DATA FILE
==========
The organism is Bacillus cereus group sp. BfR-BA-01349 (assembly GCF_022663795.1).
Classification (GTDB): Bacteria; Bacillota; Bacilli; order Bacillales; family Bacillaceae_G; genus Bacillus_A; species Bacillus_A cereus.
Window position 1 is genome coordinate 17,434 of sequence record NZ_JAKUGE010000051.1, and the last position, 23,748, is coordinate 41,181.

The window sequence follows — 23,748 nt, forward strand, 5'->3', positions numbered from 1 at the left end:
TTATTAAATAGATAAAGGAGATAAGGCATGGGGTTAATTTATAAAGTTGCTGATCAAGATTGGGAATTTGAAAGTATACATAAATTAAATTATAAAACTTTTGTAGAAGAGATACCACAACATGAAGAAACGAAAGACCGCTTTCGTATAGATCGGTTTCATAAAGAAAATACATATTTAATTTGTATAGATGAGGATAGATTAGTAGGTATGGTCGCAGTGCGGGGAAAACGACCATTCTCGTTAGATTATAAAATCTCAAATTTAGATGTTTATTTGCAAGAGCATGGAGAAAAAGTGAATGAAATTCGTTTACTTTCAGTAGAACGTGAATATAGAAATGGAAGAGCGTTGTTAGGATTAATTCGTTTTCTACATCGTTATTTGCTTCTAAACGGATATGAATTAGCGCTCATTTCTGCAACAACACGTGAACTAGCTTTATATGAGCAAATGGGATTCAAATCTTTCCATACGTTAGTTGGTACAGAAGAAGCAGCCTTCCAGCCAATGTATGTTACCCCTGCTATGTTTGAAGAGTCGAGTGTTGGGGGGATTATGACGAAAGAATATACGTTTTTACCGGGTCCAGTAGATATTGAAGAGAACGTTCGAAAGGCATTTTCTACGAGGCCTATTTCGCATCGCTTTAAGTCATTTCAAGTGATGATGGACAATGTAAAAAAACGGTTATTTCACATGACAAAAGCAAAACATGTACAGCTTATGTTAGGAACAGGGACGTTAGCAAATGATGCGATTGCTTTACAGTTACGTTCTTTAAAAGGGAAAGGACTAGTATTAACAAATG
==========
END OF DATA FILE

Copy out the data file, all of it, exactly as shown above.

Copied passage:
The organism is Bacillus cereus group sp. BfR-BA-01349 (assembly GCF_022663795.1).
Classification (GTDB): Bacteria; Bacillota; Bacilli; order Bacillales; family Bacillaceae_G; genus Bacillus_A; species Bacillus_A cereus.
Window position 1 is genome coordinate 17,434 of sequence record NZ_JAKUGE010000051.1, and the last position, 23,748, is coordinate 41,181.

The window sequence follows — 23,748 nt, forward strand, 5'->3', positions numbered from 1 at the left end:
TTATTAAATAGATAAAGGAGATAAGGCATGGGGTTAATTTATAAAGTTGCTGATCAAGATTGGGAATTTGAAAGTATACATAAATTAAATTATAAAACTTTTGTAGAAGAGATACCACAACATGAAGAAACGAAAGACCGCTTTCGTATAGATCGGTTTCATAAAGAAAATACATATTTAATTTGTATAGATGAGGATAGATTAGTAGGTATGGTCGCAGTGCGGGGAAAACGACCATTCTCGTTAGATTATAAAATCTCAAATTTAGATGTTTATTTGCAAGAGCATGGAGAAAAAGTGAATGAAATTCGTTTACTTTCAGTAGAACGTGAATATAGAAATGGAAGAGCGTTGTTAGGATTAATTCGTTTTCTACATCGTTATTTGCTTCTAAACGGATATGAATTAGCGCTCATTTCTGCAACAACACGTGAACTAGCTTTATATGAGCAAATGGGATTCAAATCTTTCCATACGTTAGTTGGTACAGAAGAAGCAGCCTTCCAGCCAATGTATGTTACCCCTGCTATGTTTGAAGAGTCGAGTGTTGGGGGGATTATGACGAAAGAATATACGTTTTTACCGGGTCCAGTAGATATTGAAGAGAACGTTCGAAAGGCATTTTCTACGAGGCCTATTTCGCATCGCTTTAAGTCATTTCAAGTGATGATGGACAATGTAAAAAAACGGTTATTTCACATGACAAAAGCAAAACATGTACAGCTTATGTTAGGAACAGGGACGTTAGCAAATGATGCGATTGCTTTACAGTTACGTTCTTTAAAAGGGAAAGGACTAGTATTAACAAATG